In a memorial that moved them in turns to quiet tears and loud laughter, family, friends and community members gathered in the hundreds to pay an emotional and festive tribute to David Holtzman, who was remembered for his contagious love of life and his ability to bring people together.
Holtzman, 53, died of a heart attack on April 9 while on vacation in Palm Springs with his partner, Peter Regier.
“David hated going to memorials that dragged on and on, so we promised him if and when we ever had to do a memorial service for him, we’d keep it short and people would have a good time and party,” said long-time friend Mark Wirtz. “That’s what we want to make sure people do — and reconnect.”
Holtzman’s ability to connect was abundantly apparent through a photographic collage on exhibit during the memorial, held at the Roundhouse Community Centre June 20. To genre-crossing music like “Hallelujah,” “Cruisin,’” “The First Time Ever I Saw Your Face” and “You’re the Top,” the gathering was treated to a slideshow version of Holtzman’s very full and fun-filled life.
And just when the crowd thought it had exhausted its tears and laughter, The Village People’s “YMCA” came booming through the speakers, bringing them to their feet for the memorial’s grand finale.
“You can’t really describe it. It’s amazing to see so many people come together to celebrate David and give everybody an opportunity to see how much the man accomplished in his lifetime,” said Barb Snelgrove. “The only sad part of it is how much more can he have done if he was still with us.”
“You can’t put a name on what and who David Holtzman is. All you can do is see at this event how many people he touched, and know that he made a big difference,” she added.
Holtzman worked as executive director of A Loving Spoonful from 1996 to 2001. He also directed Leadership Vancouver from 2001 to 2006 and, in the last 25 years, worked in Europe, Asia and around North America with the Department of External Affairs, Rick Hansen’s Man in Motion tour, World University Service of Canada and the Canadian Council on Learning.
Snelgrove said she’ll miss working alongside Holtzman. He always sat across from her on the Positive Living BC advisory panel, she said, “always doing just little laughs, and the winks, and the smiles.”
It was good to know he was there, she said, “knowing that if you need to make that phone call, you knew with David that he was that phone call away.”
Out on Screen’s executive director, Drew Dennis, remembered Holtzman as an “incredible community leader, articulate, persistent, passionate — or you might say, excitable.”
“Looking out in the room, I know many of you knew David for far longer than I did, but I think that’s the thing about David: it didn’t matter how long you knew him, he touched all of us.”
“I find myself still repeating some of his quotes,” Dennis continued.
For Dennis, the quote that best sums up Holtzman’s professional life, community experience and activism is, “If you want to go fast, go alone. If you want to go far, go together.”
“David always went together,” Dennis said.
Out on Screen felt fortunate to have Holtzman “choose to play” with them in the last couple of years, Dennis added. “He was particularly inspired by our Out in Schools program. He saw the connection between the educational piece in schools and the gaybashing that unfortunately still happens on our streets.”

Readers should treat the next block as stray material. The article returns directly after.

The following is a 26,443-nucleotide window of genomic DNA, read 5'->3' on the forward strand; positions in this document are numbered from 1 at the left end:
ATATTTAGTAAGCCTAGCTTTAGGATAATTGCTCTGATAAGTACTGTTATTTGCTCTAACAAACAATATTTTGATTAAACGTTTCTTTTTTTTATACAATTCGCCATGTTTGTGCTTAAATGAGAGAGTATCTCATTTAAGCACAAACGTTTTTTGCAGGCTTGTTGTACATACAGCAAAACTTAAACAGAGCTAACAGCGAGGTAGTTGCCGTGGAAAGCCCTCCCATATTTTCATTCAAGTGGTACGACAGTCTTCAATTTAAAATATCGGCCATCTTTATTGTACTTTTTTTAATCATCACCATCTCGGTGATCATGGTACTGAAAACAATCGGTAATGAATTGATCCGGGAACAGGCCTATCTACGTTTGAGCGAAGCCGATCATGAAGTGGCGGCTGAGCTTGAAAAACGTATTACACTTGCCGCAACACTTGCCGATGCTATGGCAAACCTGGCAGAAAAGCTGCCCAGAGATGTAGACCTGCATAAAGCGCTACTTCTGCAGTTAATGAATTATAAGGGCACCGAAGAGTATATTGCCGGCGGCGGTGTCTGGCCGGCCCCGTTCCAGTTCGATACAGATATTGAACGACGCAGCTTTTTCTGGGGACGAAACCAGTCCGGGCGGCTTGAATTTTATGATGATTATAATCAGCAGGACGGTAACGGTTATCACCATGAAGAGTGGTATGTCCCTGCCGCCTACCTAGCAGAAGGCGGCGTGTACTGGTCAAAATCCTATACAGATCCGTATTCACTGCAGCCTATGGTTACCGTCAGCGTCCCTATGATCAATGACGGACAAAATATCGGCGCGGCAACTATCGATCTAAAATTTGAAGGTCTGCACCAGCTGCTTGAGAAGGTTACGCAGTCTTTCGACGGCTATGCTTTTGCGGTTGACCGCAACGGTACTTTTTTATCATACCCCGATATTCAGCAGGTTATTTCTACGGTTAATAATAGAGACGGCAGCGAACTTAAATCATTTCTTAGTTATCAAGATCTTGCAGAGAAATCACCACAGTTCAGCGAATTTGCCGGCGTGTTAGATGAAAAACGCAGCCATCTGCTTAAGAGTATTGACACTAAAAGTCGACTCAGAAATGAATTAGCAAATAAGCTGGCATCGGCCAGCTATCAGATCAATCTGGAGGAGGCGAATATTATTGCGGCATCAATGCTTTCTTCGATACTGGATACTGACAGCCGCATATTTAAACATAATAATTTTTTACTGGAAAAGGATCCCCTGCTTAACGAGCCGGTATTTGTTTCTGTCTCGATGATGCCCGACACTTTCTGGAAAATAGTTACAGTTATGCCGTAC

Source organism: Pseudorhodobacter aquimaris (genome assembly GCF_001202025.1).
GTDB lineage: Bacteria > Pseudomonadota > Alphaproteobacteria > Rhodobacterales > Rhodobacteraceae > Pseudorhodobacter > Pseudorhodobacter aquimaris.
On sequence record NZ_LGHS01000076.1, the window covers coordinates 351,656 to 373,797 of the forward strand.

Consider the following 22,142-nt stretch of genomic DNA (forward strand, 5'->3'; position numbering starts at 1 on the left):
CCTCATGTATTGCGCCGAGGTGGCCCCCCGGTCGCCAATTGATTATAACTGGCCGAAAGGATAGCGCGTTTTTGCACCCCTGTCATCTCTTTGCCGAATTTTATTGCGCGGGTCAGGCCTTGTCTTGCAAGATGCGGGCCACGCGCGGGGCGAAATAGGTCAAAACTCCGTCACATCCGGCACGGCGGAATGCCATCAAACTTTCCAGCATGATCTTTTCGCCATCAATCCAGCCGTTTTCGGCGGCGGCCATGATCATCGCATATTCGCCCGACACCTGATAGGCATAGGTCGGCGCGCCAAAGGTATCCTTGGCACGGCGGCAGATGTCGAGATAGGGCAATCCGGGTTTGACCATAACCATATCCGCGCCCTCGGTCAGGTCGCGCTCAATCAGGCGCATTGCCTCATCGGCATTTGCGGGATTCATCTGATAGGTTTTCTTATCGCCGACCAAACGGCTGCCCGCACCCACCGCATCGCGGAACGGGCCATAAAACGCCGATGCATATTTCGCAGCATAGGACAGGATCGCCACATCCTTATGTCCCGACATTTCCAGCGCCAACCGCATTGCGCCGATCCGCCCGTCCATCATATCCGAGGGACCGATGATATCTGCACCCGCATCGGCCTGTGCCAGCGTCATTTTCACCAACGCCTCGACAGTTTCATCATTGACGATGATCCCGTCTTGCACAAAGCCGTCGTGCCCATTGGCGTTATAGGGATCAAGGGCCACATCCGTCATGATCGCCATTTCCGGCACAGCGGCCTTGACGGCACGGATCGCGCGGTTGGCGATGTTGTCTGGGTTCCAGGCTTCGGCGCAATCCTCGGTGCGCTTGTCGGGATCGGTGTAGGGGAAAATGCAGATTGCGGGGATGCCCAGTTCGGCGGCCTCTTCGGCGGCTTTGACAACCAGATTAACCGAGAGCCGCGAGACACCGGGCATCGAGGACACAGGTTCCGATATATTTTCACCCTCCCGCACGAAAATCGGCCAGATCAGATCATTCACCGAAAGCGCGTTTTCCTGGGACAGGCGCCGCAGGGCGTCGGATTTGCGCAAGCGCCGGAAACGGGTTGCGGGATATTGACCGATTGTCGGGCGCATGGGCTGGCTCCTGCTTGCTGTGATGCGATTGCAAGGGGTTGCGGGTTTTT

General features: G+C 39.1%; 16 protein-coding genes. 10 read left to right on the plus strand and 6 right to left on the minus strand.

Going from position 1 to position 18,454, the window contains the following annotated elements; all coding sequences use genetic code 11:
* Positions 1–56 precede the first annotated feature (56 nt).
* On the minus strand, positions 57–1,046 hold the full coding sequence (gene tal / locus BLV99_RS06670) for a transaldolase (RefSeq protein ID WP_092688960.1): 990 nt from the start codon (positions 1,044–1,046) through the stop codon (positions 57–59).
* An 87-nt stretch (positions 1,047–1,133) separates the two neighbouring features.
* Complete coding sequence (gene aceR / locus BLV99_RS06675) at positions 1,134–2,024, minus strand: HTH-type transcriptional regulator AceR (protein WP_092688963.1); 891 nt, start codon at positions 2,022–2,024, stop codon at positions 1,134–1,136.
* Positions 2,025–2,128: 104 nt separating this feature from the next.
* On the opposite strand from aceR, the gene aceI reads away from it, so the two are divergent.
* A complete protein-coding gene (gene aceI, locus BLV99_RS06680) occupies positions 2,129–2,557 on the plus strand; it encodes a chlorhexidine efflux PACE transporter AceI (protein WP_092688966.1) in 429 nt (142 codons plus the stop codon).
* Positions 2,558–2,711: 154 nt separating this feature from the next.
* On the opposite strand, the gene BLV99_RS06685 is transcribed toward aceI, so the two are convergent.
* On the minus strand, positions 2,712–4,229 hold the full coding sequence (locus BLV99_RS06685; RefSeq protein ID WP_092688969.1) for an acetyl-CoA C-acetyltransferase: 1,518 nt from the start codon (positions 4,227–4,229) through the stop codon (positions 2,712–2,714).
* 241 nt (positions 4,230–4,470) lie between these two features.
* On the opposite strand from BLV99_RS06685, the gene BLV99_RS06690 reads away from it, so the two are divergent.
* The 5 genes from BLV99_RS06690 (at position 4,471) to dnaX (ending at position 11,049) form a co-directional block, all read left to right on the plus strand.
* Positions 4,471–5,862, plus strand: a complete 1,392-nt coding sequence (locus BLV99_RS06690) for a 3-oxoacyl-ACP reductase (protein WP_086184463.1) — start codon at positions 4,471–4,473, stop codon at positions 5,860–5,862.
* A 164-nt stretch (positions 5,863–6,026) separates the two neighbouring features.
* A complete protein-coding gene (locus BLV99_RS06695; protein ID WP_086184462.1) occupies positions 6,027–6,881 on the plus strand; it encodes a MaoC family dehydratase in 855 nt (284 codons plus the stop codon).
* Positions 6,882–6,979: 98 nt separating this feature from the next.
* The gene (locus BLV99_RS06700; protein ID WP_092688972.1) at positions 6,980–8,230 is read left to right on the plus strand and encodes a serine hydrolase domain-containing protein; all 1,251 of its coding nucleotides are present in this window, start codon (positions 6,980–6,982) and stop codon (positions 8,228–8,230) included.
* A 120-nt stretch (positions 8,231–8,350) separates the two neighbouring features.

Holtzman’s nephew Mike Hamata remembered his uncle teaching him the importance of tolerance and compassion.
Hamata recalled how he reacted when his uncle pulled him aside at a birthday party to tell him he was gay.
“I felt a little bit like Captain Renault of Rick’s Place in the film Casablanca. ‘I’m shocked, shocked to find that there is gambling going on in here,’ Hamata said, channelling the captain’s character and voice to the crowd’s great amusement and applause.
“First, like Captain Renault, this is something we already knew,” Hamata explained. “Second, and most importantly, it seemed like such a natural thing to us when we were kids, because we learned from David early on the importance of bringing everyone into a really, really big tent.
“You could have a better party that way.”
Out on Screen’s Leslie Thompson, a friend of Holtzman’s for 27 years, echoed the ease with which Holtzman brought people together. “He was always like, ‘You have to meet so and so, because they are so great at this,’ or ‘You would love this person because . . .’ He had this incredible memory for people. I remember saying to him one day, ‘You should really go on to Facebook. I think you’d do quite well there. And he did.”
She recalled attending a party with an old boyfriend when Holtzman introduced her to his niece, saying, “This is Leslie. Leslie is a lesbian.”
“Only David could bring me this moment, introducing me to his niece as ‘This is what a lesbian looks like,’” Thompson said with a hearty laugh.
“You all have those stories about David, because you all lived to that full extent with him if you knew him at all,” said Frank Morgan, who also spoke at the memorial. “We need to tell those stories no matter how simple they are.”
If anyone deserves to have their stories told so they become part of the lore and legend in our communities, it’s David Holtzman, Morgan added. “I encourage you to tell those stories, and keep telling them.”